Asked about reports that doctors were ordering 50 swabs but receiving only five, Clark said there were 100,000 swabs in the national reserve and it was a matter of getting them to where they were needed.

Asked if the testing data was good enough and whether it should be made public for epidemiologists to look at, Clark said "this is the direction of travel".

Asked about people being turned away from testing facilities, Bloomfield said the clinicians there were best placed to decide who to test.

It was hard for him to second-guess a clinician's judgment, he said, but he was happy to follow up individual cases.

Asked about lab technicians at the weekend rationing tests because they didn't have enough supplies to test all the swabs arriving at the lab, Clark said the number of complete test kits were continuing to grow.

Bloomfield said the lab in Dunedin were awaiting further supplies at the weekend, and staff there were prioritising tests most likely to be positive. The other tests were run after more supplies arrived.

He added that labs could refer tests to other labs.

National MP Michael Woodhouse spoke of a family living in a "very remote area" were told by a GP and Healthline to be tested because of their symptoms. They went through a 10-hour return journey to a testing station only to be told there were not enough supplies and they were still yet to be tested.

Bloomfield said he was happy to chase that case up.

Clark said testing should still increase and the number of new cases to continue to level off. It should also be known where the cases are and to have rapid contact-tracing.

Digital technology could help the manual contact tracing that was currently happening, he said, and the Health Ministry was looking at such solutions.

Bloomfield said testing and tracing would "remain fundamental" beyond the lockdown and throughout lower alert levels, and it needed to be spread throughout the country.

Clark said the surveillance work being designed would look at ethnic and socio-economic groups to overcome any equity gaps in the testing data.

Bloomfield said the lockdown had made close contact tracing easier, as each case was now effectively only in close contact with those they lived with.

Positive test rate down but more deaths 'expected'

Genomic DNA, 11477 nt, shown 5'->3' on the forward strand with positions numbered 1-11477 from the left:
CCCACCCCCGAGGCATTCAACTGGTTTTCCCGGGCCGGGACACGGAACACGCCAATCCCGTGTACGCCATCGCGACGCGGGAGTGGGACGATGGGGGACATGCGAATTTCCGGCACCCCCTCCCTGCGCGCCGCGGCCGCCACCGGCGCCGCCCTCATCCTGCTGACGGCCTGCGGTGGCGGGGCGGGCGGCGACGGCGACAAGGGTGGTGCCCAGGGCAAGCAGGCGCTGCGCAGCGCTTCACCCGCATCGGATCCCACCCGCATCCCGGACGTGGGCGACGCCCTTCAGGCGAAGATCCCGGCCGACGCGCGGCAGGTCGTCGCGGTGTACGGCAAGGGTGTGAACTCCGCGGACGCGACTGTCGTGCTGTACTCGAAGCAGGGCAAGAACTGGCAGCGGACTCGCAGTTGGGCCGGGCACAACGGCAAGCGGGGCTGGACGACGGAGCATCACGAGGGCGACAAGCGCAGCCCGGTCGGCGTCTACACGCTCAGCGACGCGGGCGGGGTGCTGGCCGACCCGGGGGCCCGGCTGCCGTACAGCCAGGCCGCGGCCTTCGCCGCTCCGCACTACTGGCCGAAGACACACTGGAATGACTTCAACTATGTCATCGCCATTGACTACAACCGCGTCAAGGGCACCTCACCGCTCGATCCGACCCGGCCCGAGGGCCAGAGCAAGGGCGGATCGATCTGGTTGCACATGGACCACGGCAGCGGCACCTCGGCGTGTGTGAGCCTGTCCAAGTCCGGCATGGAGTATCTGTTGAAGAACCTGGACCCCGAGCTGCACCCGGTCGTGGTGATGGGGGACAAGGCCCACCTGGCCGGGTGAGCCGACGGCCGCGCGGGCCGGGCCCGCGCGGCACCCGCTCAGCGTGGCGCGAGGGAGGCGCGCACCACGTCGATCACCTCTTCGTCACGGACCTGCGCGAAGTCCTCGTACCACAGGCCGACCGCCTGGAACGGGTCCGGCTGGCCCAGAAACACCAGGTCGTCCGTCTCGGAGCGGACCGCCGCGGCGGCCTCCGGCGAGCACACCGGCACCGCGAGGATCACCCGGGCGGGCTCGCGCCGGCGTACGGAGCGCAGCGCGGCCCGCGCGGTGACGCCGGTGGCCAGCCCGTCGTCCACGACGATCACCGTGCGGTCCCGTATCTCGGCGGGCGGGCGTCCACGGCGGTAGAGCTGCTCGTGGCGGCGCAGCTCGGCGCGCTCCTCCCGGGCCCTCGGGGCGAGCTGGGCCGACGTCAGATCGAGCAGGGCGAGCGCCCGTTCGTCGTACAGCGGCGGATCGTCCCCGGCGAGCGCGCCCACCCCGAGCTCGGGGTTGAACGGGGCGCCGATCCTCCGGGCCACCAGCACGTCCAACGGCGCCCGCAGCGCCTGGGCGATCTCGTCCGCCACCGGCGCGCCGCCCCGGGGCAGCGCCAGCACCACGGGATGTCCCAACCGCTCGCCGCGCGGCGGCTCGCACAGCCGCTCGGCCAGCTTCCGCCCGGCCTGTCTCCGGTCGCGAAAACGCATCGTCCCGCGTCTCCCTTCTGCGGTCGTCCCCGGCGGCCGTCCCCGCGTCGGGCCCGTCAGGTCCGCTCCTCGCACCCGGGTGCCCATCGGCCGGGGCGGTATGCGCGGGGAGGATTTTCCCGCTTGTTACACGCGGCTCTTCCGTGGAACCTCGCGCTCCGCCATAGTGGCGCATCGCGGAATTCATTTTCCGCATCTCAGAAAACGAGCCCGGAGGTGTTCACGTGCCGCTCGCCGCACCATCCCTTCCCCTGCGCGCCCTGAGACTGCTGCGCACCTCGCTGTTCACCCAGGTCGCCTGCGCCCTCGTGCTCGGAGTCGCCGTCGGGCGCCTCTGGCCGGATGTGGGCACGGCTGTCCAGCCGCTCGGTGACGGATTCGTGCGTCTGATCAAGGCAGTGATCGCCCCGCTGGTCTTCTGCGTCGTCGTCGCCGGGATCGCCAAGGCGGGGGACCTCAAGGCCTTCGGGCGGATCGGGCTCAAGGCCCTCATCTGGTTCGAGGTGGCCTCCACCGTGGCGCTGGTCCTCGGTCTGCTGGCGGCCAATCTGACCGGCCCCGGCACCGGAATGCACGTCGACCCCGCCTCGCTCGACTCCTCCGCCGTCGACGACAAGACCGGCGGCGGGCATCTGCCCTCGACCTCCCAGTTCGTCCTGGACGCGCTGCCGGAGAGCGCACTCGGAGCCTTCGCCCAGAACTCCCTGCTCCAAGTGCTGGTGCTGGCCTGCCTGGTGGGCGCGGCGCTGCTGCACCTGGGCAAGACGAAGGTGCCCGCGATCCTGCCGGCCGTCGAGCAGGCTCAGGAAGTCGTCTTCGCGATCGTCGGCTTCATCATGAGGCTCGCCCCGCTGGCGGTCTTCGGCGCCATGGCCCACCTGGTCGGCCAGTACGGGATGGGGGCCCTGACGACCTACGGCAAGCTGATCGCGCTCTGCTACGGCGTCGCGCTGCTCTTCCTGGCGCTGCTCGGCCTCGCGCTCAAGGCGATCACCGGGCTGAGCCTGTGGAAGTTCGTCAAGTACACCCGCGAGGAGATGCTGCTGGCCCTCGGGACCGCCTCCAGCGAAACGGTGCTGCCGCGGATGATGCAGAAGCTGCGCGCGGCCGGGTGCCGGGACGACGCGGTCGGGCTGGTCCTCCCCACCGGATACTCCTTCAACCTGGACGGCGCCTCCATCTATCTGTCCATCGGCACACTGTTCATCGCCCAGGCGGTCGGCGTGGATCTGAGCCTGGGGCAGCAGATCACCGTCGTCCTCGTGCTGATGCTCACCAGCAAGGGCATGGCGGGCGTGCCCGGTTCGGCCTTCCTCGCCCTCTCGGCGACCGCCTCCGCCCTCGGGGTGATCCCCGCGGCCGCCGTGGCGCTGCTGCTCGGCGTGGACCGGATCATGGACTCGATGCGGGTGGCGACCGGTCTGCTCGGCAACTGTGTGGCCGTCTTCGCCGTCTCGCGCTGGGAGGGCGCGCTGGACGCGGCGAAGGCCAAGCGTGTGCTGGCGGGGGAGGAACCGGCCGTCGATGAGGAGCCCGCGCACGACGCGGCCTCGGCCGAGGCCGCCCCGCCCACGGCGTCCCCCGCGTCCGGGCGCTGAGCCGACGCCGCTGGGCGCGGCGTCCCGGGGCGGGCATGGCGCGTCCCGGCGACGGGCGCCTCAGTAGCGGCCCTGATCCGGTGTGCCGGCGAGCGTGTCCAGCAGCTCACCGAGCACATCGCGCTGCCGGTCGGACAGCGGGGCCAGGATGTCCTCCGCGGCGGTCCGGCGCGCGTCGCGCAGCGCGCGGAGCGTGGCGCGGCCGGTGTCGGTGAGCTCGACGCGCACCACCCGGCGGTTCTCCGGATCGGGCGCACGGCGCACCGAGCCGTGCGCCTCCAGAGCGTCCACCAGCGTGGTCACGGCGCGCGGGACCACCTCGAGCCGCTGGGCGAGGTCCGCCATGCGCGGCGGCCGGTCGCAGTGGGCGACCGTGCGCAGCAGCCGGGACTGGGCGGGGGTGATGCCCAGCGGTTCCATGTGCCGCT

Bloomfield said the testing rate had increased but the positivity rate had dropped, which was a sign that cases weren't going undetected.

He said the fatality rate was 0.1 per cent, and that was an encouraging sign that early testing was sufficient - even though more deaths could be expected.

The goal was to find as many close contacts as possible within a couple of days to prevent pre-symptomatic infections.

Bloomfield has asked Dr Ayesha Verrall, who has said 1000 contact traces a day would be ideal, to do an end-to-end audit of the testing and tracing process.

National MP Michael Woodhouse said the Health Ministry situation report from April 5 showed about 5000 successes out of 8000 attempts to find close contacts, and Bloomfield said that the roughly 60 per cent success rate should be closer to 80 per cent.

The success rate should have been going up because of the lockdown, Woodhouse said.

"It's more concerning in that regard."

He added there were 19 people in the report refusing to cooperate. Bloomfield said non-compliant people could be compelled into self-isolation under the powers of the Health Act.

Clark said the use of apps to contact trace was "promising" and models, including what was being used in Singapore, were actively being looked at. The private sector had also offered help.

Bloomfield said the app in Singapore would not be a replacement for contact tracing, but it would provide a broader picture of who a positive case may have been in close proximity to.

Asked about a letter signed by health workers in Auckland about access to PPE in hospitals, Bloomfield said those issues were being worked through.

Clark said that doctors saying they are being bullied into not wearing PPE should be aware about employment law around bullying and talk to their employers.

The Health Ministry had issued a directive to all DHBs to make PPE available to all frontline health workers, he said.

Clark said $50m to gone out to primary care and pharmacies to counter the loss of revenue for medical centres and GP practices, and more would likely follow.

Covid-19 clusters should be treated as community transmission - expert

Otago University professor and epidemiologist Sir David Skegg is advising the committee, as he did last week.

Skegg this morning told the committee there had been 500,000 more cases worldwide and 33,000 further deaths from Covid-19 in the last week.

He said in a pandemic of this kind, decisions had to be made quickly based on imperfect evidence, and Governments needed to agile and change positions quickly if needed.

The number of new cases in New Zealand had not been "shooting up" despite more testing, he said.

The number of international travelers had fallen off and about 22 people in New Zealand caught the virus via community transmission. About 300 cases were also down to "clusters", but Skegg said he would also call those clusters community transmission.